Moreover, the loss of freedom in 1776 is identified with what petition proponents see as tyranny today. The Texas petition read:

"The U.S. continues to suffer economic difficulties stemming from the federal government's neglect to reform domestic and foreign spending. The citizens of the U.S. suffer from blatant abuses of their rights such as the NDAA, the TSA, etc. Given that the state of Texas maintains a balanced budget and is the 15th largest economy in the world, it is practically feasible for Texas to withdraw from the union, and to do so would protect its citizens' standard of living and re-secure their rights and liberties in accordance with the original ideas and beliefs of our founding fathers which are no longer being reflected by the federal government."

My guess is that a third of America agree with these charges, though not necessarily with the solution. Petition signers believe that the U.S. federal government is so mismanaged that secession is the only option for future prosperity.

By November 15 the following states each had over 35,000 signatures: Alabama, Florida, Georgia, Louisiana, North Carolina, Tennessee, and Texas had 116,000 by itself by the twentieth of the month. Arizona, Arkansas, Colorado, Indiana, Kentucky, Michigan, Missouri and South Carolina were above the 25,000 required of each state for the President to keep his word to answer their petitions within 30 days of initiation. Thus far I have found no response by the President, nor does the media appear to insist that he make one. The government's website no longer posts the count, the Presidents response, or the issue, but we have reason to believe that a dozen more states were significantly increasing their numbers daily and therefore would have easily passed the required number, and that the total for all states exceeded a million citizens by the December 7, deadline ("50 States File Secession Petitions With D.C." American Free Press, Nov. 20, 2012, by Pete Papaherakles).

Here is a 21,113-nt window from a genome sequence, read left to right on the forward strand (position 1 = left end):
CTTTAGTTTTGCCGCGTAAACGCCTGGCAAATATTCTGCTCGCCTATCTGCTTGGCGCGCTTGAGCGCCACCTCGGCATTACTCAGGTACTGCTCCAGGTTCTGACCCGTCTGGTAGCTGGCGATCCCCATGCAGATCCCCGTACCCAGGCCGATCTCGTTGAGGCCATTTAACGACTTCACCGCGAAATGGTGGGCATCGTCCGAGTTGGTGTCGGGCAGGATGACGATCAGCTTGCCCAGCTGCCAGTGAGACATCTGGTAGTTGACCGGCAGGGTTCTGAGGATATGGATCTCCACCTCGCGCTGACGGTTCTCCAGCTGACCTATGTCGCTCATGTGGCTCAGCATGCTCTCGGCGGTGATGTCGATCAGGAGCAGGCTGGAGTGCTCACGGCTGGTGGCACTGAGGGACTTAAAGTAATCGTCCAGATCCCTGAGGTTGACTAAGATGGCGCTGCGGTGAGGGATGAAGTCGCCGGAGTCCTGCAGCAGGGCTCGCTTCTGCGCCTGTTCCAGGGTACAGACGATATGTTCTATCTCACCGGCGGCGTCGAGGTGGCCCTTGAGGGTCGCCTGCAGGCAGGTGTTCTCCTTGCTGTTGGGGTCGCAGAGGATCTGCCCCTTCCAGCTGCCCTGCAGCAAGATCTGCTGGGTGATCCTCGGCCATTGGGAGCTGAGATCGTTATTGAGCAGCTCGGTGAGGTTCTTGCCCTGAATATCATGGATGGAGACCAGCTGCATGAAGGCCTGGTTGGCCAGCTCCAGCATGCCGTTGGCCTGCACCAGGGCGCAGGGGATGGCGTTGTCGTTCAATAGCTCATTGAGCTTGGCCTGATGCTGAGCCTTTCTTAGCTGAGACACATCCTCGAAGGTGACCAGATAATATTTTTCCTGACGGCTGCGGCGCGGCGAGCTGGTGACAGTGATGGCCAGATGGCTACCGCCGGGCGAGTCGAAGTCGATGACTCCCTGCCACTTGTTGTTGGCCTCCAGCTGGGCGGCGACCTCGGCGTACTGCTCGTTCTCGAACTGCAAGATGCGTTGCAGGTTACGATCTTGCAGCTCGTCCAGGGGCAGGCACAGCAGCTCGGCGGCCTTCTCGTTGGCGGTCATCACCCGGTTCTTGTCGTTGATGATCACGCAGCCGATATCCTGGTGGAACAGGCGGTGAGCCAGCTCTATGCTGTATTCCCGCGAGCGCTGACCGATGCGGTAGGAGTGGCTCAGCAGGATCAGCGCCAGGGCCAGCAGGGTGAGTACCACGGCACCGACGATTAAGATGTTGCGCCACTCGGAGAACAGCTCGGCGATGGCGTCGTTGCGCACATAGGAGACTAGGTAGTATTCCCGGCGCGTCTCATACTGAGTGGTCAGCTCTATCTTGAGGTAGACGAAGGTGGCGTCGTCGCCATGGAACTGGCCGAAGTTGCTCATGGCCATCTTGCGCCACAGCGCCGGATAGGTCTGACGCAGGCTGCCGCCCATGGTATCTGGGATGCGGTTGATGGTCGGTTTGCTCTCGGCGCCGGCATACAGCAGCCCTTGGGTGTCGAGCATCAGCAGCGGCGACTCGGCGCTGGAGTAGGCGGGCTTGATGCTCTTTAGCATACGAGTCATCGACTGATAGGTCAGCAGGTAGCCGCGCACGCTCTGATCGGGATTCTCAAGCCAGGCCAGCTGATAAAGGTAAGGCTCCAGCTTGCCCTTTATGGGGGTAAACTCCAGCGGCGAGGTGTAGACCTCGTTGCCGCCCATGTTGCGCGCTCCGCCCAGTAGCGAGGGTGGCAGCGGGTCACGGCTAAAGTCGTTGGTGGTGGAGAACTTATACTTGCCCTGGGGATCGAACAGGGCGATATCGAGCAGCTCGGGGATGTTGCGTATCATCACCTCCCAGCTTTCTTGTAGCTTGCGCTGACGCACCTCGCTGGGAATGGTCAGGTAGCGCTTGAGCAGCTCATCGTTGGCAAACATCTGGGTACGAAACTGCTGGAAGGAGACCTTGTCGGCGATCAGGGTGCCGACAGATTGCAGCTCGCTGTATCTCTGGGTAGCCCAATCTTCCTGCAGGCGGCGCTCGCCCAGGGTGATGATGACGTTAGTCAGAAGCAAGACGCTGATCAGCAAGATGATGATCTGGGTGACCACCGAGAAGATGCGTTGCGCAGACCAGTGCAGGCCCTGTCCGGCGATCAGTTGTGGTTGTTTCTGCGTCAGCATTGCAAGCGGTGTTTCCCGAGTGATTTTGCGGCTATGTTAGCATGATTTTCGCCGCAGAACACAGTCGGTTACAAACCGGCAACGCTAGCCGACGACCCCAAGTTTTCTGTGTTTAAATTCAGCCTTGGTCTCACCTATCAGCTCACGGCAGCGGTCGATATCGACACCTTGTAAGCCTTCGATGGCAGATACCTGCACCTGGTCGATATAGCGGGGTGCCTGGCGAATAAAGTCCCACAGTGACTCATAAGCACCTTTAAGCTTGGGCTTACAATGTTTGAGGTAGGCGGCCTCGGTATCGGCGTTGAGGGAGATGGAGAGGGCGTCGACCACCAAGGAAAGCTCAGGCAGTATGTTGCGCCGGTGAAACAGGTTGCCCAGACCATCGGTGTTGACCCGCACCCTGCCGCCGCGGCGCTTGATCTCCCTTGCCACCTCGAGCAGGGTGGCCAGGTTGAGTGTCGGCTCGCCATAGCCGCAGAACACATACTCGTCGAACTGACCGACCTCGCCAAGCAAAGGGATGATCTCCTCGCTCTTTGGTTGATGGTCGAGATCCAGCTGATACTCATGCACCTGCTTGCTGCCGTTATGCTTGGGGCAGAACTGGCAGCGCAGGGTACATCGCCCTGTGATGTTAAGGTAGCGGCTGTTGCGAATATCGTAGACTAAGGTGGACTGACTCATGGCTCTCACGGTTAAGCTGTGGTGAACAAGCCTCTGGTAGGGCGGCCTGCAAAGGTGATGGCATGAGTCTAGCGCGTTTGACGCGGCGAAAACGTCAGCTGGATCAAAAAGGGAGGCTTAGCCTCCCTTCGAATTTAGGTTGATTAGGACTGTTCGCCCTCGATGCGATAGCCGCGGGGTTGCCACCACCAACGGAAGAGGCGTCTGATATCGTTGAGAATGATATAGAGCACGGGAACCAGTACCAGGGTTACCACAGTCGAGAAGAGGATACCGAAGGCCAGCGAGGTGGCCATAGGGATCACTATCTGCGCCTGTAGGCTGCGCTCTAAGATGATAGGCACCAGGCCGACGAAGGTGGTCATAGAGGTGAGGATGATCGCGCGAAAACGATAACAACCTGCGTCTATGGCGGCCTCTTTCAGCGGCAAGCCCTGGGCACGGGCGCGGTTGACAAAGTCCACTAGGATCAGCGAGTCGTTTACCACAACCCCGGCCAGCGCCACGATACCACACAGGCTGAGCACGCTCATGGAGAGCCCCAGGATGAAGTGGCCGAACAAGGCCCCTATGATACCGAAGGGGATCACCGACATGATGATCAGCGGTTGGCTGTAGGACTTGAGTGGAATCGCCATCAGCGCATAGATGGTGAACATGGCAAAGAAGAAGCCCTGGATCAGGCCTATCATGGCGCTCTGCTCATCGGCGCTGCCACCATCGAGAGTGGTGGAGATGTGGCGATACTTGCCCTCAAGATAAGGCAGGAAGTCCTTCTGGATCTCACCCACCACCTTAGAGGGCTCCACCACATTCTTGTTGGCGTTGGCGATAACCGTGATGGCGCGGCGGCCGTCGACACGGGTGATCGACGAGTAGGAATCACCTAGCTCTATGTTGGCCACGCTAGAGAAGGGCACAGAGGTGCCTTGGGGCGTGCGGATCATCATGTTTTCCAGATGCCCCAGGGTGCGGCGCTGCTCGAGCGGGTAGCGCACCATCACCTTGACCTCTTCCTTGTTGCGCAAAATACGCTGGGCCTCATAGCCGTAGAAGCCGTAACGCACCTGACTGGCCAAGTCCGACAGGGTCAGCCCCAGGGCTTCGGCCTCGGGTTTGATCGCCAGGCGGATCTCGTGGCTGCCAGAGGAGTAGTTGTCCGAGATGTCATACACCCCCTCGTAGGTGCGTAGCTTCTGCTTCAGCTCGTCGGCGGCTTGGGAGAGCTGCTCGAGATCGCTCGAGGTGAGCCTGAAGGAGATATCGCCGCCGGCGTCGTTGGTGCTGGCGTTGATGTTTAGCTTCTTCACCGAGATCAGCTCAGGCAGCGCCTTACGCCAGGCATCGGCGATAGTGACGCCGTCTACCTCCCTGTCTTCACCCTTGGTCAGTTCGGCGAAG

At this point the signers see their signing as only a veiled threat. Few really want their state to leave the Union and all know that this could not ever happen without the state legislature voting to do so. They also know that the federal government will never allow them to do so. How extreme for the media to believe so. For signers it was the only way that they could get attention to the issue so ignored by the establishment media and both major political parties – we are losing our liberty. But given the volume of signers, the geographical spread, and the speed and intensity of this dissent, the federal government should be placed on notice that there is anger out there not seen since the Civil War and it should work to remove such. Writing them off as some kind of joke only confirms citizen concern that those in power only seek to enslave them more fully.

Dr. Harold Pease is an expert on the United States Constitution. He has dedicated his career to studying the writings of the Founding Fathers and applying that knowledge to current events. He has taught history and political science from this perspective for over 25 years at Taft College.